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Accuracy • Independence • Integrity

August 17, 2017   |   Ithaca, NY

Accent

New children’s clothing store blossoms on Commons with additional play area

“Mommy, someone’s here,” 4-year-old Azalea Koschmann said as a customer walked into Bloom in Ithaca, a new women’s and children’s clothing and toy store and play place at 134 E. State Street on The Commons.

Azalea’s mother, Draya Koschmann, and her friend and business partner, McKenzie Jones-Rounds, said they opened Bloom in Ithaca because of their children.

“My daughter, she loves clothes and she sees that as something that she and I have in common,” Koschmann said. “She’s like, ‘Oh it’s so good we have a store because we both like clothes.’”

Like Koschmann, Jones-Rounds is also a mother, with a 2-year-old son named Arlo and a 5-year-old son named Felix. When Koschmann and Jones-Rounds heard about the Downtown Ithaca Alliance’s Race for the Space competition in February while their kids were playing on the playground on The Commons, the concept for Bloom in Ithaca was born.

“We were like, ‘Hey, do you know what would be great?” Koschmann said. “‘If we had a place to do this in the winter, where we could sit and have coffee and let our kids do their thing.’”

Since then, the idea for Bloom in Ithaca blossomed from just a play place to a children and women’s clothing store with only fair trade, organic and American-made products. In addition to a clothing and toy store, Bloom in Ithaca will also have a play place at the back of their store with a slide. However, Koschmann and Jones-Rounds said it won’t be ready until mid-January. Groups may also be able to rent out the space to host classes, but all these plans are possibly in the works for the future.

Gary Ferguson, executive director of the DIA, said the concept will thrive in the Ithaca community because there is a void of children’s wear in the market.

“That’s an intriguing idea,” Ferguson said. “That you can make money from both not only selling clothing apparel but also providing a place for families and kids to have a real pleasant experience downtown.”

Leslie Ackerman, director of the Business Community Enterprise Networking and Training Services program at the Alternatives Federal Credit Union in Ithaca, said she also believes Bloom in Ithaca’s business will grow.

“When you go down to The Commons when the weather is nice, and you see the number of people who are down there with their kids in the outdoor play space — this is really an indoor version of that, so I think it will become popular with use,” Ackerman said.

Though the play space will not make its formal debut with the play place until mid-January, Bloom in Ithaca has already been well-received in the community. Out of the 28 businesses that competed in the Race for Space competition in June, Bloom in Ithaca was selected as one of the finalists and was awarded five months free rent. The winners of the competition were The Art and Found on The Commons and Life’s So Sweet Chocolate in Trumansburg. During the store’s ribbon cutting ceremony Dec. 5, Ithaca residents filled the skinny, 1,000-square-foot space, which used to house Morris’ Men’s and Ladies’ Wear.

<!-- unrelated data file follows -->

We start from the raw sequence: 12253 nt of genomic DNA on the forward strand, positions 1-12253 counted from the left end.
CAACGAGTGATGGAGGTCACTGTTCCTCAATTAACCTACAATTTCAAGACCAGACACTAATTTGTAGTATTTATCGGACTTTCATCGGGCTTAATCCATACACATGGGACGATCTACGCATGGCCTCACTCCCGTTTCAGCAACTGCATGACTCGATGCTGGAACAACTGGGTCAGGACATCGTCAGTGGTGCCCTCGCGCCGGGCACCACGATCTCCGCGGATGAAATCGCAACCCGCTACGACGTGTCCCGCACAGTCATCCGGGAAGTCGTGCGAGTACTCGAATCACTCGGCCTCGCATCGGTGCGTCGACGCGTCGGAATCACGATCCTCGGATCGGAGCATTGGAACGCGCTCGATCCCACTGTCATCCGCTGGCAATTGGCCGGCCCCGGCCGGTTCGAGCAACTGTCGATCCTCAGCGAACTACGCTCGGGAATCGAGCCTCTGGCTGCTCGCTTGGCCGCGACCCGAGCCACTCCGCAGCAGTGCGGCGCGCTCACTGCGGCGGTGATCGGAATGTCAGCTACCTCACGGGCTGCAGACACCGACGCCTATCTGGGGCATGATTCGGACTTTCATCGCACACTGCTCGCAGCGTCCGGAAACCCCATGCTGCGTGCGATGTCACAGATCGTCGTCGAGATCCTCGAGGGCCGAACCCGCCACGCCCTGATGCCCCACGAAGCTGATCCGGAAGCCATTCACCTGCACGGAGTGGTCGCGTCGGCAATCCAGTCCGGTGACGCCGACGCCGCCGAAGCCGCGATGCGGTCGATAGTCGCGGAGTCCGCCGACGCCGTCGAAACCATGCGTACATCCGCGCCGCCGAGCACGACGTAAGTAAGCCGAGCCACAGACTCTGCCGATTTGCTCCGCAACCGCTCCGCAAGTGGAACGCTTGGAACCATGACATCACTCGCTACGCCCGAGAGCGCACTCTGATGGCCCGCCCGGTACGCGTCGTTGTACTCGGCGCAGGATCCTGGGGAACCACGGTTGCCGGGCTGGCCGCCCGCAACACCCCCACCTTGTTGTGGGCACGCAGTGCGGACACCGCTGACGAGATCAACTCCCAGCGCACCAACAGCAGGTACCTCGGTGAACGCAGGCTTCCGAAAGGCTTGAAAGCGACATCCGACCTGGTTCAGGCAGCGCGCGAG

Though Bloom in Ithaca took months of planning, Draya and Jones-Rounds compared the experience to a pregnancy.

“It was actually like nine months between the idea and opening, so it’s like, ‘Oh, we’ve had our baby now,’” Jones-Rounds said.

Bloom in Ithaca first opened its doors on Black Friday, and Koschmann said their store met a positive response.

“You could just see in people’s eyes that they were just ticking through their Christmas lists. They would get one thing and then think it’s their nephew’s birthday and get another thing,” Koschmann said.

Despite the community’s encouraging response, Bloom in Ithaca had many challenges leading up to its opening. Sarah Dwyer, operations associate of Renvyle Associates, which manages 134-136 East State Street, said Koschmann and Jones-Rounds had less than a month to prepare for their opening.

Jones-Rounds said she remembers pulling many all-nighters and sacrificing family time; however, she reminded herself that her family was the main reason she started the store.

“One of the days I was here late at night, my husband came in with my kids, and my 5-year-old son was like, ‘You know, I feel very special that you’re opening a store. I feel like other moms don’t have jobs like this,’” she said.

Jones-Rounds said the business allows her to spend more time with her children, and she plans to bring them with her to the building once a week.

“It would be different if this was a different business, but the reason this is a children- and family-oriented store is because we’re children- and family-oriented people,” Jones-Rounds said.